That Kind of Friend

I have some great friends,

people I actually relate to.

They’re always available.

They never get possessive or jealous.


They are extraordinary people,

one-in-a-million kind of people.


My friend,

Carl Sandburg,

has been telling me all about Chicago

and making me fall in love with it.


My buddy,

John Reed,

has been telling me all about what he saw

during his days in Russia

when the workers and peasants

took power from the rich

and started forming their own government.


My new acquaintance,



you'd just have to meet him.


But as much as I love these friends,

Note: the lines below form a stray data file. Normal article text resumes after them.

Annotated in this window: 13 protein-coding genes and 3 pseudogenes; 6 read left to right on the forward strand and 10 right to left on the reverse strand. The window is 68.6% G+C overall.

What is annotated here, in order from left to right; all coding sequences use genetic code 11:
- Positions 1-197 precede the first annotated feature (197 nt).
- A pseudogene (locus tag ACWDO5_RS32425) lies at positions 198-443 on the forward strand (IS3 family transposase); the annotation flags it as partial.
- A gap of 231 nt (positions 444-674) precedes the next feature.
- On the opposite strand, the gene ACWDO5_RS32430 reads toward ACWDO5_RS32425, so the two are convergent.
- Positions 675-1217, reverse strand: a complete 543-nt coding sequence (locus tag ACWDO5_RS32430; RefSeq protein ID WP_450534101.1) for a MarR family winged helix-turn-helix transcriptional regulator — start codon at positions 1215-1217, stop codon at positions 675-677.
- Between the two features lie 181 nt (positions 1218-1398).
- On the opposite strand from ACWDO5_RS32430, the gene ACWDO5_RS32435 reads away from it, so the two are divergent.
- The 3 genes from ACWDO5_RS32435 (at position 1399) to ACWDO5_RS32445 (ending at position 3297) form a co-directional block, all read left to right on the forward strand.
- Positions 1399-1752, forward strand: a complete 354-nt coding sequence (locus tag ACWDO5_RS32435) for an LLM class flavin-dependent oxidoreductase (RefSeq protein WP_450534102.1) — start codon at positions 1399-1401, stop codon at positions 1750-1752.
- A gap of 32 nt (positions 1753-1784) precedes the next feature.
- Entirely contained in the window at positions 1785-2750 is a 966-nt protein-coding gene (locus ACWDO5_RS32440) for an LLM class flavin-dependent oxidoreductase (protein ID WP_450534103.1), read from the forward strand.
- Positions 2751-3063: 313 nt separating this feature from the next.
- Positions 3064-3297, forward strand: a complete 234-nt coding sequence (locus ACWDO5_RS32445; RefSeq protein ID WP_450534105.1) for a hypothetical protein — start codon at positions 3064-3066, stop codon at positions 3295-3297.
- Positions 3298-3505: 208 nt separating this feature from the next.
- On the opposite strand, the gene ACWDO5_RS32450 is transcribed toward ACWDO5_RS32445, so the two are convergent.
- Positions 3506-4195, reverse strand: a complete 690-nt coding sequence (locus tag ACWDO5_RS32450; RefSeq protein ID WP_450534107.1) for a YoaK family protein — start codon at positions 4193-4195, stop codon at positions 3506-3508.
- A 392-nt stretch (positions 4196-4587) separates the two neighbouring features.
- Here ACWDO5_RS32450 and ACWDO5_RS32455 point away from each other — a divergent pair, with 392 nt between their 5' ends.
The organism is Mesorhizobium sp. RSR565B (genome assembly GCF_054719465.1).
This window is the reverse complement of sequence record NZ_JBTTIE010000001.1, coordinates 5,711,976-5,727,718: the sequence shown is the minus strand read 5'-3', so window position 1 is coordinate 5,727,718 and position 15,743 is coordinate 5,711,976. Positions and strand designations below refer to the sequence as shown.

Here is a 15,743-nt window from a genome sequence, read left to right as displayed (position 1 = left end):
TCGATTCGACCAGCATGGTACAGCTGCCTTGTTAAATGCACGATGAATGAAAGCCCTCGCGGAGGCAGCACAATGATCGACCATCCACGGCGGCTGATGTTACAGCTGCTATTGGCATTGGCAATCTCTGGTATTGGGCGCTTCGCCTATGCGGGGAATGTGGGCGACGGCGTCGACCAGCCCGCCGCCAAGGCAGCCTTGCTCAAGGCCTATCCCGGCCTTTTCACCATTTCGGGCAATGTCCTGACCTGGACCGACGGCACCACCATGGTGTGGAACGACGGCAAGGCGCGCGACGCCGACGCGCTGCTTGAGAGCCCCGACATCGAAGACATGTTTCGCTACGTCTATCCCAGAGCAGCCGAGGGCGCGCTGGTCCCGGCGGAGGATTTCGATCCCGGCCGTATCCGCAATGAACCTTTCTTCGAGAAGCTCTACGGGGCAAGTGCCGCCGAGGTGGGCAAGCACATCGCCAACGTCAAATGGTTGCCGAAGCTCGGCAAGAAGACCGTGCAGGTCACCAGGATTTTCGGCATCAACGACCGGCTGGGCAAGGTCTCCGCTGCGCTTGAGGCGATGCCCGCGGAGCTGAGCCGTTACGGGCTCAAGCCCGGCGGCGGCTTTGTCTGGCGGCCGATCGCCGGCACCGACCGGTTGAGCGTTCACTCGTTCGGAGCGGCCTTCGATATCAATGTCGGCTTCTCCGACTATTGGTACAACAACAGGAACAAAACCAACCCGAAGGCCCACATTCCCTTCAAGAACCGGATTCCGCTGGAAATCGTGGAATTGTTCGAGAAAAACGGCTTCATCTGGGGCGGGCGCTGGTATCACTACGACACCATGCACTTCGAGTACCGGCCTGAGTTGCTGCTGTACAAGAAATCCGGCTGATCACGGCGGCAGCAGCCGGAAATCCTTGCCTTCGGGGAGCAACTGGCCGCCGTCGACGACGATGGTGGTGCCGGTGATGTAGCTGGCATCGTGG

these people I connect with,

they can’t help me

when I really need a hug,

when my skin needs to feel

someone else’s skin,

feeling mine,

feeling their’s.


They’re not that kind of friend.


That kind of friend

is so hard to find.

You can’t just pull them off a shelf

when you want them

and put them back

when you’re done.

They have feelings

and needs and desires.

They deserve accountability.

You have to earn their trust

over time

before they really let you see

what’s behind the cover.


Why do I have so few of these friends?

Do I lack patience?

Am I too quickly bored or disgusted

by the introductions?

Am I too suspicious

they will try to stitch me into their binding,

like others before have?


At the beginning of my life,

just after I learned to walk,

I learned how to read.


And yet after all these years

I still feel hopelessly bewildered

and ineffective

at finding and enjoying

human companionship.